Dave Blazek

Another cartoonist new to this blog (like Ken Krimstein, recently posted on). The Loose Parts cartoon by Blazek below (from 2010) came to me from the Grammarly Facebook page via a friend:

(#1)

Pin the Apostrophe on the Word.

There’s a rich vein of cartoons mocking English teachers for their purported inclination to focus on minutiae.

On the strip, from Wikipedia:

Loose Parts is a daily single panel comic strip drawn by Dave Blazek since 2001. It is similar in tone, content, and style to The Far Side, drawn by Gary Larson, involving Theatre of the Absurd-style themes and characters. Loose Parts is syndicated by Tribune Media Services and appears in newspapers across the country and overseas.

More detail on the David Wasting Paper site, about cartoonists:

Cartoonist, graphic artist, former stand-up comedian and film and audio director, Dave Blazek was born in March of 1957. He graduated from Pennsylvania State University with a Journalism degree. As a former stand-up comedian he performed at comedy clubs in and around the Philadelphia area. Dave has won over 130 creative awards for his work in advertising, writing and directing print, radio and television commercials for regional and national clients. While working in the advertising department at The Philadelphia Inquirer and Philadelphia Daily News in 1999, he collaborated with illustrator John Gilpin to create the single panel comic strip, “Loose Parts”. At the same time he was writing for Comedy Central’s “Dr. Katz, Professional Therapist”. In 2001 John Gilpin got sick and decided to stop drawing for “Loose Parts”. Dave took over drawing the strip and he still handles both duties of writing and drawing… He also draws the comic “Biz” which appears in the Philadelphia Inquirer’s Sunday Business section.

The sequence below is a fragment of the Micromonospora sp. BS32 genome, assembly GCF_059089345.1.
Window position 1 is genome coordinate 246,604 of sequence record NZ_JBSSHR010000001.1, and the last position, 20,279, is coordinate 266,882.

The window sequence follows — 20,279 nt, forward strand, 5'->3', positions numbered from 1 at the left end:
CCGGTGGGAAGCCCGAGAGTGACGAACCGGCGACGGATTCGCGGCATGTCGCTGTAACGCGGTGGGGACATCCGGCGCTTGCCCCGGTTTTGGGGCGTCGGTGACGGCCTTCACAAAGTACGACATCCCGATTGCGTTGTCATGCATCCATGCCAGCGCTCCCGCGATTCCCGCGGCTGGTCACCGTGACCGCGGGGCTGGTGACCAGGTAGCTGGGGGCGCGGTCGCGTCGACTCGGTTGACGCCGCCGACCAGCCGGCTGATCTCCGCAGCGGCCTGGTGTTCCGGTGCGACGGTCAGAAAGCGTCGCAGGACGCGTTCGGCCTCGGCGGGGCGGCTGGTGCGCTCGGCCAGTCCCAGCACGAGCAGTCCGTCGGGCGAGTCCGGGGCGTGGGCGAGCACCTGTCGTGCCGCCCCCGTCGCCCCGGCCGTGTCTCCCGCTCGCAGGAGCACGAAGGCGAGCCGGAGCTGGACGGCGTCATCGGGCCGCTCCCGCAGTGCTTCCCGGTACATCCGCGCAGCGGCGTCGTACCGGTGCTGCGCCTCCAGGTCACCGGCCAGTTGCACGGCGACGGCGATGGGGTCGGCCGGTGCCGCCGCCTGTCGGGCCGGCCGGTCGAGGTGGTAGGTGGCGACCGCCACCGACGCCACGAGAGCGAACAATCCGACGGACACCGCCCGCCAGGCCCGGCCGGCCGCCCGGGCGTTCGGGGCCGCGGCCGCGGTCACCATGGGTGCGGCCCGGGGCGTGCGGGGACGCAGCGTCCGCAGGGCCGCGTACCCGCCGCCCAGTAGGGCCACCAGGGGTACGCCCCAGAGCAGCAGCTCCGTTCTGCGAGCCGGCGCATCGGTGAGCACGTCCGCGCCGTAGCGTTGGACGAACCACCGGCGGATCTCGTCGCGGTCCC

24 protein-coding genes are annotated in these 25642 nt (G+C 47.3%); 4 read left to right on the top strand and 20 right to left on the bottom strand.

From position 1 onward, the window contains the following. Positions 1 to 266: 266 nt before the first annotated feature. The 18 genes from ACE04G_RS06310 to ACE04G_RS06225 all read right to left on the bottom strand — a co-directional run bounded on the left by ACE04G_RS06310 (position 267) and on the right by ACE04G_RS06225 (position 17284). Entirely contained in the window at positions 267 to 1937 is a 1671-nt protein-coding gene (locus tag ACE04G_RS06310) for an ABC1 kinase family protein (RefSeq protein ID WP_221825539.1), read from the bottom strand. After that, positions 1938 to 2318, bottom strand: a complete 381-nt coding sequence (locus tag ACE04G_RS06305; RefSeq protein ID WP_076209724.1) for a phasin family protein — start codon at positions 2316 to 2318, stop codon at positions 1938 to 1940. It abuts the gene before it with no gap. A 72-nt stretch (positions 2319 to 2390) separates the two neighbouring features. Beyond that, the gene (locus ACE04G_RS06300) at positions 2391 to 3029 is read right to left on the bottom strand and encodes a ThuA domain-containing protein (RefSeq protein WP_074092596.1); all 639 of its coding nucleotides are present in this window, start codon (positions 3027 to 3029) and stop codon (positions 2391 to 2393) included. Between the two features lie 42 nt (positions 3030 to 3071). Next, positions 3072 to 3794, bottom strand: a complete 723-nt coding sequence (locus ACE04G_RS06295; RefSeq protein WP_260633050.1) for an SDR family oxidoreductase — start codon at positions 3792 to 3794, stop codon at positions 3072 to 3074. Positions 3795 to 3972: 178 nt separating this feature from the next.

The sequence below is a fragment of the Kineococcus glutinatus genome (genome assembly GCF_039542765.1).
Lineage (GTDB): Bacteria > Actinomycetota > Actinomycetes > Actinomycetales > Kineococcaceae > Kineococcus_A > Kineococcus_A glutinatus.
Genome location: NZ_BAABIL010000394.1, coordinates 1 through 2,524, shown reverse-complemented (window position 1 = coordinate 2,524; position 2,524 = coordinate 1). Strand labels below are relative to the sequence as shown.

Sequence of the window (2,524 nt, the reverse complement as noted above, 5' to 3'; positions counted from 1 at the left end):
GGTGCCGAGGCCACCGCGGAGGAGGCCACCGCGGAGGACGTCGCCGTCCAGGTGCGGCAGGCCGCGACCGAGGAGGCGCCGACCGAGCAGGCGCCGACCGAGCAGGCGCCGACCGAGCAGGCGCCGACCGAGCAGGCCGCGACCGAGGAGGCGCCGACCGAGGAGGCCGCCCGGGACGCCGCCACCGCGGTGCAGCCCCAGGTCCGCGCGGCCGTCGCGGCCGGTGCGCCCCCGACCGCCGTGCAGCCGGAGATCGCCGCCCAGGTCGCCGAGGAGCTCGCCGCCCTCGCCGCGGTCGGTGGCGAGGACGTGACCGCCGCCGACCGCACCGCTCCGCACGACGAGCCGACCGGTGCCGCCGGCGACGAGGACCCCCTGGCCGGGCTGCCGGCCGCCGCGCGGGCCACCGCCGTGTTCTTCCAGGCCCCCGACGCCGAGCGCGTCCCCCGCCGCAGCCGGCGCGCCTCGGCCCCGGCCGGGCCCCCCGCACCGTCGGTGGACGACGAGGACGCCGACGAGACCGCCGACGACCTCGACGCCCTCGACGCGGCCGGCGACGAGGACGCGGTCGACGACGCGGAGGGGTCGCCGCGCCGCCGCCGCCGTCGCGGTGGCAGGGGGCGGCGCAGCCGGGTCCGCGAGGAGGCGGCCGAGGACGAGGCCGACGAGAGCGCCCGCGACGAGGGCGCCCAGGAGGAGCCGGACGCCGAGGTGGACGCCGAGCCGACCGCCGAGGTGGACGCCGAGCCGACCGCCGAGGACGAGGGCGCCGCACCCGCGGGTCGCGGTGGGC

Another Loose Parts:

(#2)

Play on the ambiguity of mobile: management was aiming for mobile ‘mobile phone’ (a nouning by truncation), but the employes have provided themselves with mobiles ‘scuptures that are suspended so as to turn freely in the air’ — a usage that appears to have been coined directly from the adjective mobile ‘able to move freely or easily’ (by Marcel Duchamp in 1931, with reference to sculptures by Alexander Calder). The icon for the phone, a Calder:

(#3)

(#4)

These two nouns are identical in spelling, but not pronunciation: the phone is a /móbǝl/ or /móbàjl/, the sculpture is a /móbìl/ (and Mobile AL is /mòbíl/).

You can probably find examples of another nouning by truncation mobile, meaning ‘mobile unit’ or ‘mobile van’; from Merriam-Webster Online:

mobile unit: an establishment on wheels (as an automobile or trailer) equipped for some special service (as a traveling library, an ambulance, an X-ray clinic, or television pickup)

(#5)

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